3) You've now got two pickups with coils hooked up in series and you've established that each one does not hum by itself. Each seriesed-up pickup has two leads. Again, start with one pair. Then try a second pair. Any hum yet? Work your way through the connections. It helps if you write each check of each pair down, if your memory is like mine.

    If you get a hum at this point, then you know that there's a problem in either pickup #1 or #2 that only shows up when you series up the two - possibly a swapped lead on one coil in one pickup, or something touching metal or some other connection it shouldn't.

    (A DVM with an ohmmeter is really useful here for checking connections and to confirm that you have things actually in series).

    If a check of the leads produces no culprit, then look at shielding.

    The foil tape (actual metal tape sold for sealing air ducts, not "duct tape") sold in hardware stores is good useful stuff as you can cut and shape it to line cavities.

    Remember that your goal is to create an electric shield "can" with your pickups inside. (If you can get it, copper tape or copper foil are better, because you can solder them. But use what's available - I've made shield parts out of aluminum cut from soft drink cans, and out of the heavy gauge aluminum pans they sell for oven liners, or one-use turkey roasters.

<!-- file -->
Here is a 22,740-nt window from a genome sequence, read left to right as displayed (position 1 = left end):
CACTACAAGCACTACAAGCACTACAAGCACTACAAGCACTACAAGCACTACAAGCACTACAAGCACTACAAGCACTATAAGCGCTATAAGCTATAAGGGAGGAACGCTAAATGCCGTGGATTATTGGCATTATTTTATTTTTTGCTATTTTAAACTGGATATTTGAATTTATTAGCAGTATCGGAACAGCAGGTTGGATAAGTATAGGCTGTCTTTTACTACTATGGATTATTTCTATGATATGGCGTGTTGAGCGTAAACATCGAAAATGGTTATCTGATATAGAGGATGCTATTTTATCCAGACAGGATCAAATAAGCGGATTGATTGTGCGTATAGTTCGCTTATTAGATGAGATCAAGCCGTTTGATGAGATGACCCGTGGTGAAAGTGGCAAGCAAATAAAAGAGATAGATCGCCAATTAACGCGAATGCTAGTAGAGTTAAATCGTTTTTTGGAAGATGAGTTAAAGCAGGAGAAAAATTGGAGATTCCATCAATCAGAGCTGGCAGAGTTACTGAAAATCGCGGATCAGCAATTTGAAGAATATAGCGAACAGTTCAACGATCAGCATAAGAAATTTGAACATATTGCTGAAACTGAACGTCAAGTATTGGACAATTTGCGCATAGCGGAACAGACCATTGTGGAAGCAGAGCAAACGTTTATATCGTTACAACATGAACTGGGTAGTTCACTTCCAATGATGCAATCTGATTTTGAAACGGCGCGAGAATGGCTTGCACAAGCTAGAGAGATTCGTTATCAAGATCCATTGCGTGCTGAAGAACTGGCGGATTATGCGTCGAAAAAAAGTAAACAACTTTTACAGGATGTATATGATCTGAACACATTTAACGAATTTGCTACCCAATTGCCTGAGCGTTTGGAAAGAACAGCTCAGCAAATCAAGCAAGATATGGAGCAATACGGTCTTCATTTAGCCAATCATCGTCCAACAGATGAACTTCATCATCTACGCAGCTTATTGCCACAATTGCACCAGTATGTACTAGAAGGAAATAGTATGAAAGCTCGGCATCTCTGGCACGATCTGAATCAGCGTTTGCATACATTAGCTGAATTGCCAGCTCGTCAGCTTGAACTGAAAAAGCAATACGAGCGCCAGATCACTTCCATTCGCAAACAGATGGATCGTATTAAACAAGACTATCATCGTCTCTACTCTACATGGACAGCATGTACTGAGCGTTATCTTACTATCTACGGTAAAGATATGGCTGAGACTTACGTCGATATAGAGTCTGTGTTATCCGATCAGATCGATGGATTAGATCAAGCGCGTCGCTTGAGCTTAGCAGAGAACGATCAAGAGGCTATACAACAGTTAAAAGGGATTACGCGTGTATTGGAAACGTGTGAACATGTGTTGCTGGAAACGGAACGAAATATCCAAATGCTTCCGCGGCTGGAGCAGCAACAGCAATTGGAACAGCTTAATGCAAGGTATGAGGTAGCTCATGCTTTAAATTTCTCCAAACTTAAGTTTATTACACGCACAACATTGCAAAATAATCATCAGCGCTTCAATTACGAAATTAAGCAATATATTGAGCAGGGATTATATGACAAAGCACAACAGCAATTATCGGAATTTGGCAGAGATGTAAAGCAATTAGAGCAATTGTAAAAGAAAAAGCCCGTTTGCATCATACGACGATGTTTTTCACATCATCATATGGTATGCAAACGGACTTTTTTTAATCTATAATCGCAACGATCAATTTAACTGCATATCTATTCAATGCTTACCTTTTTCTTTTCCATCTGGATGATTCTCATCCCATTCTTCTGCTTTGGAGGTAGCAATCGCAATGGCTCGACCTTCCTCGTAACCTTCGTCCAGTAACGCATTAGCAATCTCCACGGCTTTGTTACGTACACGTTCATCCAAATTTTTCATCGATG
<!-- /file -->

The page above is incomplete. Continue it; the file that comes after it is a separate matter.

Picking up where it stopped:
Ideally, you want to connect all parts of the shield to each other. With copper, you can solder it. With foil,, you can crimp it together.

    You say that you got your hum/buzz when you disconnected the pickups from the volume controls and connected them directly in series.

    There's an old adage among radio techs that 95% of the time a problem can be traced to a connector. I strongly suspect that's the case here.

    I don't know how you connected your pickups, or if there's any chance that one coil is wired backwards, or that one connection is not quite properly insulated and is making contact with some other metal surface.

    If I had to look, that's where I'd start looking. The key is not to disconnect everything at once, then reconnect everything at once.

    The trick is to start with one piece, and just keep adding coil sections one by one until they're all connected. If you get them together and there's no hum, then it was a connection problem. I
    f you get them all together with no hum, then suddenly get a hum when some other element is introduced, chances are it's either a grounding or a shielding problem.

    You may have a ground where you don't want one, or be missing a ground where you need one.

    Likewise, bypassing the pots may also mean that you have wires that are now unshielded, so shielding them becomes the next step. If your pickup wires to the pots were shielded, was the braid soldered to the pot cases? There's the possibility that the pot cases had direct connections or bypass capacitors to ground, specifically to filter out hum. With no pots, that's no longer working.

    Sorry to meander on so long. Troubleshooting is a PITA, and doing it step by step is slow, but unless you have a blue-sky bolt of luck, the only way to find a problem like you describe.